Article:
I have PD, but no-one else in my family that I know of has ever shown signs, so looking for patterns may not necessarily be helpful.
PD has many different symptoms and everyone suffers with combinations of them. My main problem is cramping legs - particularly through the night when I wake because I am writhing about in the bed. I also have vivid dreams when I am shouting out and am woken by my husband.
Worst of all is the feeling first thing in the morning when my cocktail of medications has yet to take effect - my feet cramp so badly that they become completely distorted - clubbed - it is agony and can only be relieved by massage or in the worst case, Diazepam.
It sounds as though you need to be seen by a PD specialist who can confirm, or otherwise reassure you. If you are not happy with the Neurologist you are seeing, then ask to see an alternative one - you do have choices. Keep hold of the fact that the only one who knows your body is you and you are therefore in the best position to judge when things dont feel quite right.
Keep on it until you are diagnosed or given the all clear.
Good luck and hope it all works out for you.
For what it is worth you sound perfectly sane to me.. If you opt to ask for a second opinion and , as several of your symptoms seem to point to PD (which is why you posted here), I would make sure that you see a neuro. who specialises in movement disorders. Although the symptoms are PD are many and varied, PD comes under movement disorders.. As a young woman, even in 2015 one is liable to be patronised. I read once that even specialists in other fields find neuros. can be somewhat arrogant. In case it fits your case, "motor fluctuations may be up to 50% worse for a few days before and during menstrual periods" (Daily Telegraph Guide to managing PD).. Try the helpline above.
Unfortunately for you, because PD is rare in people of your age they need to be even more thorough in ruling out other more likely causes before they can come to a diagnosis of PD which is made on a clinical basis.. There is as yet no foolproof bloodtest or other biological .marker.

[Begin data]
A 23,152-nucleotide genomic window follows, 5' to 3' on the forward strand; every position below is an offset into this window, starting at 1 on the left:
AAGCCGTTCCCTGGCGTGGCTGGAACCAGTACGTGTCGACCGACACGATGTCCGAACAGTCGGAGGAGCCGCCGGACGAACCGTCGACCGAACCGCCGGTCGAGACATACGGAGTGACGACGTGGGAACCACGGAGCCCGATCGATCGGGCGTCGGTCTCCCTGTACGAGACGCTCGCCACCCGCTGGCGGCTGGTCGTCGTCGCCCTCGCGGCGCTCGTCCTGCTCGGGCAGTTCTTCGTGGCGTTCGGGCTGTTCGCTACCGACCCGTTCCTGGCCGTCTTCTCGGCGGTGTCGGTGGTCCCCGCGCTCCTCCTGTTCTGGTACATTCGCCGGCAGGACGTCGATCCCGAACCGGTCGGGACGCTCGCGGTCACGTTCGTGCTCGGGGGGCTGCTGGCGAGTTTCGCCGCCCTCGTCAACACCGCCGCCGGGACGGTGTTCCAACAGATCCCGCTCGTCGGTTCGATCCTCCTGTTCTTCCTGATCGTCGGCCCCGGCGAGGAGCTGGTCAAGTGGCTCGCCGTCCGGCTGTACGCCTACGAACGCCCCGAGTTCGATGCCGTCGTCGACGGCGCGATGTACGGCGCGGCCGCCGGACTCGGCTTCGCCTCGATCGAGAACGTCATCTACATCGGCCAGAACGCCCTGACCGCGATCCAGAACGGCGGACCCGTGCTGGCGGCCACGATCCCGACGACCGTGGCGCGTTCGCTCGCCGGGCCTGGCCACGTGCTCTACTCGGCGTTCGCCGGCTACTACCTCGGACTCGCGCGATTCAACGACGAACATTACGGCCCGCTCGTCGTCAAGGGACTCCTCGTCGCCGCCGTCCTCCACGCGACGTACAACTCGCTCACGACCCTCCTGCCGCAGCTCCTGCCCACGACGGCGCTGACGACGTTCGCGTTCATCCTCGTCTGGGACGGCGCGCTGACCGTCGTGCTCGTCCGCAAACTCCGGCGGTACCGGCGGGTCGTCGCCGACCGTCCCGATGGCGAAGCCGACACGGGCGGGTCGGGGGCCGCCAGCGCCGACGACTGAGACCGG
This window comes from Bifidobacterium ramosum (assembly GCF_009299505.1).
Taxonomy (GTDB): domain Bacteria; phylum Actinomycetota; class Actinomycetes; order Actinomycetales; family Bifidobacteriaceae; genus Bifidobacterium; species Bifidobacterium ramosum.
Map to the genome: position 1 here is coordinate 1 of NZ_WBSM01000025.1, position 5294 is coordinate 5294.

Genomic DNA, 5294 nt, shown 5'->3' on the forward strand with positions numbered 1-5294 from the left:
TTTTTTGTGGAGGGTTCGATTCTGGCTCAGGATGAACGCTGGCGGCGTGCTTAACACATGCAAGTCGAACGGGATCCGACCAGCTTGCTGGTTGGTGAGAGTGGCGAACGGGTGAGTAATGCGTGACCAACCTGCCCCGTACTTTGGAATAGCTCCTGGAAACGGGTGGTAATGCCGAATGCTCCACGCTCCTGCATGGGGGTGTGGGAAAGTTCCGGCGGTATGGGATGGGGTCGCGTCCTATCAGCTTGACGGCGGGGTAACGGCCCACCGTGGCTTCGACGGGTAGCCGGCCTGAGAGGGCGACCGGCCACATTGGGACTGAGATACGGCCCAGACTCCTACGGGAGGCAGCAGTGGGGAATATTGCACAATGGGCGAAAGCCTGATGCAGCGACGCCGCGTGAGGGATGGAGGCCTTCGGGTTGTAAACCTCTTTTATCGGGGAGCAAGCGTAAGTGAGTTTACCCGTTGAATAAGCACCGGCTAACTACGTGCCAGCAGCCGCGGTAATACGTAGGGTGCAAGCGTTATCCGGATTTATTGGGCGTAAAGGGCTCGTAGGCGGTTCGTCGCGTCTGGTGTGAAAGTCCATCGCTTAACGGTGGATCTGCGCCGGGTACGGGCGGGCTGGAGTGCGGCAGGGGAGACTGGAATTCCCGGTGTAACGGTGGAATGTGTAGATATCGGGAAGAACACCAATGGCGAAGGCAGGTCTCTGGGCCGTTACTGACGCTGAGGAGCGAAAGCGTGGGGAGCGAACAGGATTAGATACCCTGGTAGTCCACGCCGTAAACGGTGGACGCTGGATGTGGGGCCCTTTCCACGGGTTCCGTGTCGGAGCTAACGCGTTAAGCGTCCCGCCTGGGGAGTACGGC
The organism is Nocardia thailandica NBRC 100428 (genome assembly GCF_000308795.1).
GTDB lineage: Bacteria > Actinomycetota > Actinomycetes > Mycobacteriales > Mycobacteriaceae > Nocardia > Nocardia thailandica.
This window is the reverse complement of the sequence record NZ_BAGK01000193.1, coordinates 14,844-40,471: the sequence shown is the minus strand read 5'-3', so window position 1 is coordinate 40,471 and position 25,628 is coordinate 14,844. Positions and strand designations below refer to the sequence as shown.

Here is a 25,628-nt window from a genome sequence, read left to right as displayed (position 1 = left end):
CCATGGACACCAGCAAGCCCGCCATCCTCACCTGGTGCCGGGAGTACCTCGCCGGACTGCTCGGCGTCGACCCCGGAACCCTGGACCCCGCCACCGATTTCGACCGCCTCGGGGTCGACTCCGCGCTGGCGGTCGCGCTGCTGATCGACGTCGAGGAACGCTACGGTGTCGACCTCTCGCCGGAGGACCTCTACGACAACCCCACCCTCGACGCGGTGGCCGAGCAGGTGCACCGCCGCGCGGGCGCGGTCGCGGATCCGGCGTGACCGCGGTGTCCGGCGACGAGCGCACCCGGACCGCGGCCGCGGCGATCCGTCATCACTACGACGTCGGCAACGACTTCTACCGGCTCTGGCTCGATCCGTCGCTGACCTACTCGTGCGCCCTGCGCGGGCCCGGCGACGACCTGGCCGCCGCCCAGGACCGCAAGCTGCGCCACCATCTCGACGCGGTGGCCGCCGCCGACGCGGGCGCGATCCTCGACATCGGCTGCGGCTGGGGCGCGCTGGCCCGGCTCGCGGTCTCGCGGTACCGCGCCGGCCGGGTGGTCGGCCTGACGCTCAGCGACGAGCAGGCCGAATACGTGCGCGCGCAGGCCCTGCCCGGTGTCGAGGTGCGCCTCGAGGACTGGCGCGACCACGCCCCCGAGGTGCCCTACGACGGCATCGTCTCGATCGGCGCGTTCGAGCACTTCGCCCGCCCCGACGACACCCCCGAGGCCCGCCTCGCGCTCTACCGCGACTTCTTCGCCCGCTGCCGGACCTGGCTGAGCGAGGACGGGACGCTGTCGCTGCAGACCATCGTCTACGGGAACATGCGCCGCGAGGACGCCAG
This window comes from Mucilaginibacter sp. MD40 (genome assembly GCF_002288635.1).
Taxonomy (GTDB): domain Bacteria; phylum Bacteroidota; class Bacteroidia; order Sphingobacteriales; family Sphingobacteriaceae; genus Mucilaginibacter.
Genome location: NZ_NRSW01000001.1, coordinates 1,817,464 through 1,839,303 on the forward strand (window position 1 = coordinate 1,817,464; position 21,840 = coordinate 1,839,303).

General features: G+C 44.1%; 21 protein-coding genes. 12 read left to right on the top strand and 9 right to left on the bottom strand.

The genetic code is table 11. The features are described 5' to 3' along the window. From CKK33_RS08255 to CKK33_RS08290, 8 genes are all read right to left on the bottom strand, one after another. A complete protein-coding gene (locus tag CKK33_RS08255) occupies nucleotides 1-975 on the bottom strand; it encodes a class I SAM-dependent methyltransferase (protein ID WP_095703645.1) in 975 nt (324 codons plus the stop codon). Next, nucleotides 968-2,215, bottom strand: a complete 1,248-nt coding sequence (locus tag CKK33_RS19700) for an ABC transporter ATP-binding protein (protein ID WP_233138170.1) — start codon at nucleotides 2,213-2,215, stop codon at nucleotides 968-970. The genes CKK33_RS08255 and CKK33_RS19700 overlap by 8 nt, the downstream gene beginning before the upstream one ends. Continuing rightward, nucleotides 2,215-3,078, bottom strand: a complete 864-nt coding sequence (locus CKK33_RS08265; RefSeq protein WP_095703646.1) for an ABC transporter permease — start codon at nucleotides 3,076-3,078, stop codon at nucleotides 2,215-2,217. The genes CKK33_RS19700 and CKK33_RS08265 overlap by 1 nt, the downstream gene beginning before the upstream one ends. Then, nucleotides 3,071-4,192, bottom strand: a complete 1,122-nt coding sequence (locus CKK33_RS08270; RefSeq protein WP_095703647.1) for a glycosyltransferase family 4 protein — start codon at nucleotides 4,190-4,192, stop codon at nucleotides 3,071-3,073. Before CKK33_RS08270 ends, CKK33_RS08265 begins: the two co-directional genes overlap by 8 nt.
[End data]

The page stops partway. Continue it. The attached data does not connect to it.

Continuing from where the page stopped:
I hope the foregoing ragbag of info. will be of help to you
All the best
Just one piece of advice that should help you. When I went for a lumbar puncture I was in an empty ward when the doctor arrived to perform the test. Having successfully completed the procedure he promptly left and a nurse arrived.
Within 20 minutes I was told that I could go home as the test was complete. I just about made it out of the hospital and to the bus stop, luckily with my husband, before the mother of all headaches hit me. The only way I could relieve it was by laying across the back seat of the bus till we got to the Park and Ride. My husband got the car and loaded me in - laying on the back seat.
To cut a long story short, I spent the next two weeks flat on my back. Any attempt to get upright caused a headache that I will never forget.
I since learned that you should lay very still for at least four hours following the puncture to allow the fluid in your spine to settle and the hole created by the needle to seal itself.
I am not trying to frighten you at all - just make sure that you have the correct instructions just in case you are told you can go shortly after. Make sure you lie still for at least four hours before leaving. I would not wish anyone to go through the two weeks I had.
Good lord i'm glad i didn't have a lumber puncture, what part does it play if parkinsons is suspected?. surely this is why a mri is used?. sounds like sadism, but then nerve conduction tests running a current through your knee and bicep and moving it is as well. but that is too dismiss Motor neurone disease?.
I don't really have any advice, but I just wanted to say I emphasise with you, and I am so sorry that you have to go through this. I was diagnosed in my mid 30s after 10 months and the waiting for the diagnosis and just knowing that something is wrong but no-one can tell you what was awful. I started thinking I was imagining things especially my exhaustion.
You sound like you are coping really well. Stay strong. I hope you get a diagnosis very soon.
PS I was clinically diagnosed and then sent for a DAT scan to confirm.
Dear Sea Angler
At the time, the consultant wasnt sure whether I had MS or PD so they did a whole raft of tests to rule out the MS.
I also remember the electrical tests on my feet and legs - they were also very unpleasant. Again, these tests were to rule out other diseases before they made the diagnosis of PD. I did eventually have a DAT scan which also proved PD.
i can understand your frustration , i think and this is just my take on things its not a medical opinion , you say your mid twenties , most neurologists would not immediately consider parkinsons as you are so young but saying that younger people can and most certainly do suffer with pd, i think at your age it it more of a case of ruling out other possible conditions before coming to a possible pd diagnosis